Can you remember 6th February 1952? Not many of us can remember the young queen in black descending the steps of the de Havilland Comet (I think) from Kenya 70 years ago. I was starting my first term at boarding school a few days later and my memory of that is clearer. I saw the tail lights of my parents' Austin Ten vanishing down the drive and feeling utterly alone; it vividly remains with me to this day. The princess becoming a queen was irrelevant to a nine year old boy in short trousers. Just that car vanishing down the drive with its lights vanishing and entering a strange new and frightening world.
Remembering the Coronation, 2nd June 1953. A tiny flickering black and white television, the event going on for ever and incredibly boring. Our friends had one and we only had a radio. Their son was a friend called Ronnie Ring (I wonder what happened to him?). He had bicycle pumps which we filled and refilled from a water butt. We spent the Coronation hosing one another with these pumps and from time to time reminding our parents that we were still alive. Then back to prison in Bath (I hated school). In 1954 we watched a film called 'A Queen is Crowned' (remember that?!) and colour film was new to me. The Bishop of Bath and Wells who had played a key role in the Coronation later confirmed me. His chaplain wanted to borrow the Bishop's confirmation sermon the next week at Gloucester Prison but found himself unable to do so because my clergy father was at both services, being the prison chaplain - that's another story!
Now 70 years later we remember the same dedicated queen who has broken every royal record for longevity. Always Queen Elizabeth, unshakeable, always there. This month we remember her with thanksgiving as arguably the greatest lady the world has ever known, the most loved and respected. This year will hopefully be a time when we can give thanks for her and rejoice with her - not as a duty but as someone we genuinely want to celebrate. This is my first columnfor 2022. The lasttwoyears have been difficult; if these celebrations can shine a brighter light on this year, then we can look forward with optimism.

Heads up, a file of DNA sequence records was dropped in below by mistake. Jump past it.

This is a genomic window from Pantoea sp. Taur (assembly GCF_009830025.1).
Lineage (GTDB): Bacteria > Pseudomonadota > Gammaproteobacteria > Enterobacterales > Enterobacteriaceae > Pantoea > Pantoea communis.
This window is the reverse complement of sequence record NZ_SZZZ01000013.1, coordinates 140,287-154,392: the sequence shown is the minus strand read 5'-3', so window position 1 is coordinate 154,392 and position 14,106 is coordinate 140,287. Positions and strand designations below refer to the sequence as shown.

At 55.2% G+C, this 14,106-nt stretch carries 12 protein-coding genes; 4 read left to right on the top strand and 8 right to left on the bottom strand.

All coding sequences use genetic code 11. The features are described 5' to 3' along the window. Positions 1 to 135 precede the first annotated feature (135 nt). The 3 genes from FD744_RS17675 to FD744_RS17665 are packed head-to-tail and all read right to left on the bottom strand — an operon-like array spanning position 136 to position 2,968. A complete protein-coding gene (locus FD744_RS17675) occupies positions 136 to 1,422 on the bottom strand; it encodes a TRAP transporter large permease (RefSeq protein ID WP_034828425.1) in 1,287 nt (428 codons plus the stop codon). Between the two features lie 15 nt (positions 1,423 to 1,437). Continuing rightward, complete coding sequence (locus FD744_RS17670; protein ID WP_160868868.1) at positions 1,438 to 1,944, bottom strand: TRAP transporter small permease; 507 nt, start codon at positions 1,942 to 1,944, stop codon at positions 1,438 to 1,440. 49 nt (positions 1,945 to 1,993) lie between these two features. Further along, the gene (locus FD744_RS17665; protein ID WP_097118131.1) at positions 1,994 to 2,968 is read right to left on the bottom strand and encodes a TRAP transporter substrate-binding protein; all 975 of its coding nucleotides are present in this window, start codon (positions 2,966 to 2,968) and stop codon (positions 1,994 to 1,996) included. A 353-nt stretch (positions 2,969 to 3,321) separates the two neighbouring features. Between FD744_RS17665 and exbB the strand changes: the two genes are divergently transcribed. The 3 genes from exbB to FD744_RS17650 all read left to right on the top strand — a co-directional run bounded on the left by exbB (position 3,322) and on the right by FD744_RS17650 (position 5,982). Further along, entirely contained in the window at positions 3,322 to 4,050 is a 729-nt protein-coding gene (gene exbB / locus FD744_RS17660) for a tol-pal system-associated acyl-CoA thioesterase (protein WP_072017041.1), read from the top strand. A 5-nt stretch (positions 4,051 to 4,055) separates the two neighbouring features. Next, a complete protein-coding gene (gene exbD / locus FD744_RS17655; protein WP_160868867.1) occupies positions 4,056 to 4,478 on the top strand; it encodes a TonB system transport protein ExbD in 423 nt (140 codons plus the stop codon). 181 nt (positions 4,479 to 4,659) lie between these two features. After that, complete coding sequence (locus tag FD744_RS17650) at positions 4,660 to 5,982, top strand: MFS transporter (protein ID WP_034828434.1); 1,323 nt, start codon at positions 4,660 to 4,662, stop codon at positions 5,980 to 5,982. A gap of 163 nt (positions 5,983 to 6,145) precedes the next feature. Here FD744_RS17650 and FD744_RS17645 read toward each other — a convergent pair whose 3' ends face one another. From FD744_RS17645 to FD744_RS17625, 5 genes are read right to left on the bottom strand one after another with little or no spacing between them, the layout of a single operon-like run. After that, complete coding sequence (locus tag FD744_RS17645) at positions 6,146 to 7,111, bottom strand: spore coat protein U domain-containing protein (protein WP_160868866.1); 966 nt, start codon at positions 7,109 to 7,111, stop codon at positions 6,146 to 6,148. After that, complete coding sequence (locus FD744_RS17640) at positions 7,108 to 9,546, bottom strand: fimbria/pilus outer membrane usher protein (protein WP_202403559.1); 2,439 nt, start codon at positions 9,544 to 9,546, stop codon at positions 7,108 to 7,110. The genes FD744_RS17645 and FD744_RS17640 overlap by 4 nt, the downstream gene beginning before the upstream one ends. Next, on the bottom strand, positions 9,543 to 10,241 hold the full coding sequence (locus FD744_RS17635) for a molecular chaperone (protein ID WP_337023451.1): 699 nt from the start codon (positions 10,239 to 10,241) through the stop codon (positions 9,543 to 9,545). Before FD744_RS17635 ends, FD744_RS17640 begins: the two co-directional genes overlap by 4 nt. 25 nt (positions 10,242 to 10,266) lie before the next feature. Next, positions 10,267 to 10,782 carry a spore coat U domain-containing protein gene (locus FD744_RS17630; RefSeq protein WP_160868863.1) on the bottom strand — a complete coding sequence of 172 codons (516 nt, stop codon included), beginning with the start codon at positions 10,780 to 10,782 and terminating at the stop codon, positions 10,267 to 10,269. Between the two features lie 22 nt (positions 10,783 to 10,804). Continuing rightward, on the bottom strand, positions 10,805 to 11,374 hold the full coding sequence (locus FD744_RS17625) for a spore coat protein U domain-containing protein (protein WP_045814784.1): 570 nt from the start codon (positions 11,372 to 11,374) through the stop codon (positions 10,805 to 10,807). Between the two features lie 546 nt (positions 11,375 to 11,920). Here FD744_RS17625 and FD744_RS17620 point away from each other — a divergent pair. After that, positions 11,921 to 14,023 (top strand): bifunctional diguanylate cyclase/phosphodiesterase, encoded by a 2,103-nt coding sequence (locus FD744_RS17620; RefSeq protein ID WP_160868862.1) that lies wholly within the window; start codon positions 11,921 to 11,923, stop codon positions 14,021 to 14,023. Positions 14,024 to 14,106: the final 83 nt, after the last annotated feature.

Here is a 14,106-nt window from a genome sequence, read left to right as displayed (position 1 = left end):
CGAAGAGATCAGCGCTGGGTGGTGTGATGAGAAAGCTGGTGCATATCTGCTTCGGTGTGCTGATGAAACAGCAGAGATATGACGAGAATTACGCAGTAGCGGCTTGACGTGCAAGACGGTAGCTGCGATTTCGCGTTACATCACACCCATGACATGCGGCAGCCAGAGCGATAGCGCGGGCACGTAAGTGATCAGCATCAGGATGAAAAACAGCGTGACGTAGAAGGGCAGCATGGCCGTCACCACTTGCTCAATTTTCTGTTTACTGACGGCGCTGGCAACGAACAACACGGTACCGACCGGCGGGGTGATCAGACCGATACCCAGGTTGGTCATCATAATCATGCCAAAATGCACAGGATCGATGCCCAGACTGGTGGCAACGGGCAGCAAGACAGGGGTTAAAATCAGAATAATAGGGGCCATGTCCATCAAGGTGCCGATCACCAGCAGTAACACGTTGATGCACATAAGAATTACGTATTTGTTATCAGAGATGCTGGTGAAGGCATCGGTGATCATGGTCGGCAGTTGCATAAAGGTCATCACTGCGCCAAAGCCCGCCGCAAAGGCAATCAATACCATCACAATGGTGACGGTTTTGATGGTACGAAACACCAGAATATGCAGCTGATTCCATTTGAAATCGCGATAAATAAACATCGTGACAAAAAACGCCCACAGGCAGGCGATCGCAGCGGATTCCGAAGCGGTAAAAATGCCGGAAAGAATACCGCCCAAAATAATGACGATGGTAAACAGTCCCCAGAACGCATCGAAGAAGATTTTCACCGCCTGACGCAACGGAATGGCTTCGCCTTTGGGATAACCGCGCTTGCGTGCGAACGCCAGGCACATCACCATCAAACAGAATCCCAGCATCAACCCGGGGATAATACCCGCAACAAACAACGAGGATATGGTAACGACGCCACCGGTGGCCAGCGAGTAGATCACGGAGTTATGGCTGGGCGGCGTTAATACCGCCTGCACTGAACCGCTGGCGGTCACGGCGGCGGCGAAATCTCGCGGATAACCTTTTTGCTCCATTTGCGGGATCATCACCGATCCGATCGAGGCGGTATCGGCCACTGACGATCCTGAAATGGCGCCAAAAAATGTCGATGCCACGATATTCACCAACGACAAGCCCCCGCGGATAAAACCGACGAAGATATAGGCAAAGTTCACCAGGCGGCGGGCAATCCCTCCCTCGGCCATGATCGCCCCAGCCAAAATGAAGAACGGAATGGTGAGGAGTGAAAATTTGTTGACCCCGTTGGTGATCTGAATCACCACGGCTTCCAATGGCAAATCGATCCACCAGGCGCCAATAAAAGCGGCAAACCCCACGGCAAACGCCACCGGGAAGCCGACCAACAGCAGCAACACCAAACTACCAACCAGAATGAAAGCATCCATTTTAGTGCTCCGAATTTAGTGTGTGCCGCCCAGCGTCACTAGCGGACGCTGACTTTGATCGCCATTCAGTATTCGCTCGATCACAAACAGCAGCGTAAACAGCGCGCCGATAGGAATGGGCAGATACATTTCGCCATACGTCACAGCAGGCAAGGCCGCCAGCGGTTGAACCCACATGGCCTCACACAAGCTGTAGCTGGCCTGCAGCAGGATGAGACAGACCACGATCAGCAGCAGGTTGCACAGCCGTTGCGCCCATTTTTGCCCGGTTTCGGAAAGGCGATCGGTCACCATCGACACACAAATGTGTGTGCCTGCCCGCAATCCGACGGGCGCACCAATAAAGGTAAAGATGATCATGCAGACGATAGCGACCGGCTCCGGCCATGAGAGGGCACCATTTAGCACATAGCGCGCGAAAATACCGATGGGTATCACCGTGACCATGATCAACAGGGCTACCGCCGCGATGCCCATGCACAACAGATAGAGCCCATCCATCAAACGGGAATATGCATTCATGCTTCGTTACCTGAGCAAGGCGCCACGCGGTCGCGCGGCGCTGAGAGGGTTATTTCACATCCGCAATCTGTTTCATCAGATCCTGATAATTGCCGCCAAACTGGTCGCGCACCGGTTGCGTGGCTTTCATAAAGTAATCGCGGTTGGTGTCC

Forgive my sentimentality but illustrating these memories may show how far we have come since the young queen came down those steps. That aircraft, that car and the television were all state of the art, now they are only seen in museums - even the 'water pistol' is a far more sophisticated weapon of mass saturation than the one that Ronnie and I improvised to the despair of our parents 70 years ago. It is as though we are experiencing a second (or even third) Industrial Revolution and the world changes at an astonishing speed year by year - my five year old grand daughter is teaching me things that I can never understand while I speak of slide rules and logarithms (remember them?) to people who have no idea of what I am on about. Queen Elizabeth has remained constant while the world has changed in a way that children who watched the Coronation could never have visualised as such future things. After all, remember Dan Dare from 'The Eagle'? At least The Beano remains.
But not even she can last for ever while God is eternal. Remember that hymn - 'Change and decay in all around I see, O Thou who changest not abide with me'. God never changes, nor does His love for us. 2022 may be a difficult year for organised religion and for the Church of England as a whole, but He will always be with us, a spiritual rock in what lies ahead. That is our hope and we have confidence in Him.